Search resumes on Alaska glacier for service members’ remains at decades-old plane crash site

COLONY GLACIER, Alaska — Scientists and volunteers tethered in safety gear and ice cleats painstakingly scoured the frozen dirt and ice to see if a glacier had given up any more of its dead before they are swept into a lake and lost to history.   Fifty-two service members died when their airplane smashed into an Alaska mountain more than 60 years ago. The wreckage was rediscovered in 2012, and the somber recovery effort resumed this month. “It’s a patriotic duty that we’re doing up here to the family members of the service members that have paid the ultimate sacrifice for their nation,” said U.S. Navy Lt. Commander Paul Cocker.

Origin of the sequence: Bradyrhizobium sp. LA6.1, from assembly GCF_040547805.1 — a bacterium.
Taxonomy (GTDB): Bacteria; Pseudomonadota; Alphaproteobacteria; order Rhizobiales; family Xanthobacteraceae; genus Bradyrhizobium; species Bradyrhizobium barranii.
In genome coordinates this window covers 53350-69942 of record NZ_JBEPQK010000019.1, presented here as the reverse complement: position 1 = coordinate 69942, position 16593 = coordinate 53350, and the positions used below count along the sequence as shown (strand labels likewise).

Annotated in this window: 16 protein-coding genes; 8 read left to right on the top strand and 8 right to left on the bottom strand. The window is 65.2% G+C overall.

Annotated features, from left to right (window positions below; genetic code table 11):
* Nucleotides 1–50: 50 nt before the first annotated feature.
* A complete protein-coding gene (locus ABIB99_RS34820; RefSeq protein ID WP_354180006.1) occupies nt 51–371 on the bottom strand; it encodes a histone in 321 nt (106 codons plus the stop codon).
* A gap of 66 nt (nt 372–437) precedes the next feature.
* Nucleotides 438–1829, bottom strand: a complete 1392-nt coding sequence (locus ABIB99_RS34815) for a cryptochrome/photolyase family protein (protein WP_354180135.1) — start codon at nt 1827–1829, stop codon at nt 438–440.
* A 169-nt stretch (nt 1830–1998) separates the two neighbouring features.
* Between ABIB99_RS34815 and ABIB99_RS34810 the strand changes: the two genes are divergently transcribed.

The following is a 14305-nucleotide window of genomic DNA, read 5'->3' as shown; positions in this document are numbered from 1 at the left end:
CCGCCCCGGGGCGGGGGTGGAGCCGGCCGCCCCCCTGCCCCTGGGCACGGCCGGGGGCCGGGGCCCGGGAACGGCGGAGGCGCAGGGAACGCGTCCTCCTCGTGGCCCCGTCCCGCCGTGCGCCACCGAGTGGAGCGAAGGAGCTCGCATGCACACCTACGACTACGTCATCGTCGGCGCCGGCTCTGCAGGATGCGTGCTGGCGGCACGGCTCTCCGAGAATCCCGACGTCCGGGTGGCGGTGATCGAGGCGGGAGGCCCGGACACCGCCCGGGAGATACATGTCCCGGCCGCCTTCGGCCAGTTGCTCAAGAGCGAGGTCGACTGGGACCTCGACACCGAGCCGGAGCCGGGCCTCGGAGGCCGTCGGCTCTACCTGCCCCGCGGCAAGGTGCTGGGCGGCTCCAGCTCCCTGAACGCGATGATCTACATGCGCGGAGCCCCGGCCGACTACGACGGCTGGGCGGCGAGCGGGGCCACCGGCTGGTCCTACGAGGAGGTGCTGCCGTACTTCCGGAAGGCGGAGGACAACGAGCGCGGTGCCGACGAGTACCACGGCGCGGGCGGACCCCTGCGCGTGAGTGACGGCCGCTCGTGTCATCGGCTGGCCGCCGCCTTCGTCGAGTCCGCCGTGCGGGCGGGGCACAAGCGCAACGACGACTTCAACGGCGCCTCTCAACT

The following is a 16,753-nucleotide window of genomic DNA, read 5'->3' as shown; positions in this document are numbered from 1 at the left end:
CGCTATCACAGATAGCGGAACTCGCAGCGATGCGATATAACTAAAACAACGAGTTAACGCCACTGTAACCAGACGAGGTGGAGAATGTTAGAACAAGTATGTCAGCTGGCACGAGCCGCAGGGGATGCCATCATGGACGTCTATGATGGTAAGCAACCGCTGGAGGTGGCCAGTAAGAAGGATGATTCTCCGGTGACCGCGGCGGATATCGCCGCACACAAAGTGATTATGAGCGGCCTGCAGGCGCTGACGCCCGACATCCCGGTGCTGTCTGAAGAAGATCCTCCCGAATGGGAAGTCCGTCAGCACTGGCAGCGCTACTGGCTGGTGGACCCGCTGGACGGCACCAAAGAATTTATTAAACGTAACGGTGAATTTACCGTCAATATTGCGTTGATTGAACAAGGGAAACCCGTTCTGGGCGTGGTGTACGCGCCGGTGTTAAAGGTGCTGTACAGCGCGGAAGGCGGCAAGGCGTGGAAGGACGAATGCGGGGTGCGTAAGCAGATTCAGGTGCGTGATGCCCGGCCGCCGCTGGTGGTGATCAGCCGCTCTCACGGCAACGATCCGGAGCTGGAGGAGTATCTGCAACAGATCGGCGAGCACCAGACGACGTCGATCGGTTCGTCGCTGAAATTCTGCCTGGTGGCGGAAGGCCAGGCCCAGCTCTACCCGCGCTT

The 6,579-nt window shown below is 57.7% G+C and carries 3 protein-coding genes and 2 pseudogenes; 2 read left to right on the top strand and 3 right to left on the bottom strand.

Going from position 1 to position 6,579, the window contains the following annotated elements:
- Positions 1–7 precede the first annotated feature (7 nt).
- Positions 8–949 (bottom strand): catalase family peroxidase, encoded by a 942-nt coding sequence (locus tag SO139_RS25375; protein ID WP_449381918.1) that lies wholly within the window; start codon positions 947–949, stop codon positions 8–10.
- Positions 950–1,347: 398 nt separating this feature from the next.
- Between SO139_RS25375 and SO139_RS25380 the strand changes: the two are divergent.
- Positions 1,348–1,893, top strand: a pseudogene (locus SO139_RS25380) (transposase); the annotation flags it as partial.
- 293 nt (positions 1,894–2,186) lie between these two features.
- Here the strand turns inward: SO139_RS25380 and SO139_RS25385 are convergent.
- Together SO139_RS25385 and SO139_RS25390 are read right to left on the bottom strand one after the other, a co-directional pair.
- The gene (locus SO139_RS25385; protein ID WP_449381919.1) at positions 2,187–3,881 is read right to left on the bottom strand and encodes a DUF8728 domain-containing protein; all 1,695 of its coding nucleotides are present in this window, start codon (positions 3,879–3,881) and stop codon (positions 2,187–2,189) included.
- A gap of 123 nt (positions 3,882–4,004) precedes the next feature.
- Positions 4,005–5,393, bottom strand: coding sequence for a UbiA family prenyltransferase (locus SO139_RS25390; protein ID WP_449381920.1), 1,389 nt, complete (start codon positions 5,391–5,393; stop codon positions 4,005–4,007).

The C-124 Globemaster was en route from McChord Air Force Base, Washington, to Elmendorf Air Force Base in Anchorage when it vanished Nov. 22, 1952, with 41 passengers and 11 crew members onboard. The wreckage was found soon after, but became buried in snow, forgotten and eventually became part of the glacier at the bottom of Mount Gannett.

 

By Associated Press JUNE 24, 2015 — 1:00AM

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